“The authors of the bestselling Halsey’s Typhoon do a fine job recounting one brutal, small-unit action during the Korean War’s darkest moment.” —Publishers Weekly
November 1950, the Korean Peninsula. After General MacArthur ignores Mao’s warnings and pushes his UN forces deeper into North Korea, his 10,000 First Division Marines find themselves surrounded and hopelessly outnumbered by 100,000 Chinese soldiers near the Chosin Reservoir. Their only chance for survival is to fight their way south through the Toktong Pass, a narrow gorge that will need to be held open at all costs. The mission is handed to Captain William Barber and the 234 Marines of Fox Company, a courageous but undermanned unit of the First Marines. Barber and his men climb seven miles of frozen terrain to a rocky promontory overlooking the pass, where they will endure four days and five nights of nearly continuous Chinese attempts to take Fox Hill. Amid the relentless violence, three-quarters of Fox’s Marines are killed, wounded, or captured. Just when it looks like they will be overrun, Lt. Colonel Raymond Davis, a fearless Marine officer who is fighting south from Chosin, volunteers to lead a daring mission that will seek to cut a hole in the Chinese lines and relieve the men of Fox. This is a fast-paced and gripping account of heroism in the face of impossible odds.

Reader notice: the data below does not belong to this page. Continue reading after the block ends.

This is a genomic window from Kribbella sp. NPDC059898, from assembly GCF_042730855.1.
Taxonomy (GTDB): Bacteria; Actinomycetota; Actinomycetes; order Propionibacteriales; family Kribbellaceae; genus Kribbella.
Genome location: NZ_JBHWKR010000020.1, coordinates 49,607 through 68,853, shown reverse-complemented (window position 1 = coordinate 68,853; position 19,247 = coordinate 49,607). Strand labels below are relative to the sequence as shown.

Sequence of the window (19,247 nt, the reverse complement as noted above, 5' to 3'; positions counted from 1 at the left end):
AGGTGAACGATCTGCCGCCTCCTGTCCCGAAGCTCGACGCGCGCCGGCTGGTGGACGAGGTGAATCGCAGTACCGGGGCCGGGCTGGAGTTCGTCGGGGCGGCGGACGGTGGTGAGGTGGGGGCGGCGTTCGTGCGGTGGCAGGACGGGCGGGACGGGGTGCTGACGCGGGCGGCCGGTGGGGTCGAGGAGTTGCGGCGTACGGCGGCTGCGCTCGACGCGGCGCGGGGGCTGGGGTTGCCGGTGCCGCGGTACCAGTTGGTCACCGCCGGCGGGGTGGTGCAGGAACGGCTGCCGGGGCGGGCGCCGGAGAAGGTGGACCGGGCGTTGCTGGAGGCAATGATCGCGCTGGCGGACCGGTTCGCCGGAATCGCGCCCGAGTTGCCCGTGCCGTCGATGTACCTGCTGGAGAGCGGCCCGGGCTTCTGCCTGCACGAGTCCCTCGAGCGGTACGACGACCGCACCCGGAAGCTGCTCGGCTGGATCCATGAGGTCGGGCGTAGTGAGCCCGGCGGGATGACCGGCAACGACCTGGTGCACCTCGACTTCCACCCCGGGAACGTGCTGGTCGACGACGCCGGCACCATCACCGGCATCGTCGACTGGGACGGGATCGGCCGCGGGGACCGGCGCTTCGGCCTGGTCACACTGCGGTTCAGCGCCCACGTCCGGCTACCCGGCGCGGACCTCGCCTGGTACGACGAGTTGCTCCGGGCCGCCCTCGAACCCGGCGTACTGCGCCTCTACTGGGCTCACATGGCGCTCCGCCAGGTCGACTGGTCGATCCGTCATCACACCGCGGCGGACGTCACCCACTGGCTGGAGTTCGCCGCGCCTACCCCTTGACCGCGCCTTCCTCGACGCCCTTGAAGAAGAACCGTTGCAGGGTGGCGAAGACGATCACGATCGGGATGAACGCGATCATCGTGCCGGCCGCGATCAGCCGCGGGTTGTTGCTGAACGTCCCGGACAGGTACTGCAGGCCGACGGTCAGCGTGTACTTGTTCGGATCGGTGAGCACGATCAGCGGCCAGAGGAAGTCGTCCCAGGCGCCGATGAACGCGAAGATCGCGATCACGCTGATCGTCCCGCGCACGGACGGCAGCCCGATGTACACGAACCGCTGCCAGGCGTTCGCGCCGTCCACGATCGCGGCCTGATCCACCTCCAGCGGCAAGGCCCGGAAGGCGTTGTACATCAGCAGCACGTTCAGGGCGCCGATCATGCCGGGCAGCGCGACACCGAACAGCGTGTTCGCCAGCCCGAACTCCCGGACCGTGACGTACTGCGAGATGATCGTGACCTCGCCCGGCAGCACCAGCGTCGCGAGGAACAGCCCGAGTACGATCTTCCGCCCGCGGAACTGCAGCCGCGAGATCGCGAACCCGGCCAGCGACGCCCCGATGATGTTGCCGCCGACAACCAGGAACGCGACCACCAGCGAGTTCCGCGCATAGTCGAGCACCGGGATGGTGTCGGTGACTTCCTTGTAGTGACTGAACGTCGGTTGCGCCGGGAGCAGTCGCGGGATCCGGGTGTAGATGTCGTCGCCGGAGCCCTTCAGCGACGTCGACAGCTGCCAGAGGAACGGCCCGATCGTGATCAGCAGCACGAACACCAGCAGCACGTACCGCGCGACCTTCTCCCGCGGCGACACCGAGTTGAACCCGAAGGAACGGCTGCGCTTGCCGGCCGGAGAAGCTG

The authors of the bestselling Halsey's Typhoon do a fine job recounting one brutal, small-unit action during the Korean War's darkest moment. In November 1950, as General MacArthur's troops were advancing deep into North Korea, China warned that it would intervene if armies approached its border. U.S. troops were scattered through mountainous terrain at the onset of a freezing winter. Using extensive interviews with survivors, the authors tell the story of one 234-man company ordered to secure a rocky promontory overlooking the legendary Chosin Reservoir. Abundant and detailed maps enable readers to track the vicious week-long battle almost minute by minute as the men fought off repeated assaults by overwhelming Chinese forces until another marine unit arrived to rescue the few survivors. The authors draw no great lessons from Fox Company's ordeal, but deliver a precise, technically accurate account of the fighting. Although aimed at military buffs, the closeup views of individual marines tested to their limits will engage any reader curious to learn how brave men fought a conventional 20th-century war. 100,000 announced first printing; 12-city author tour.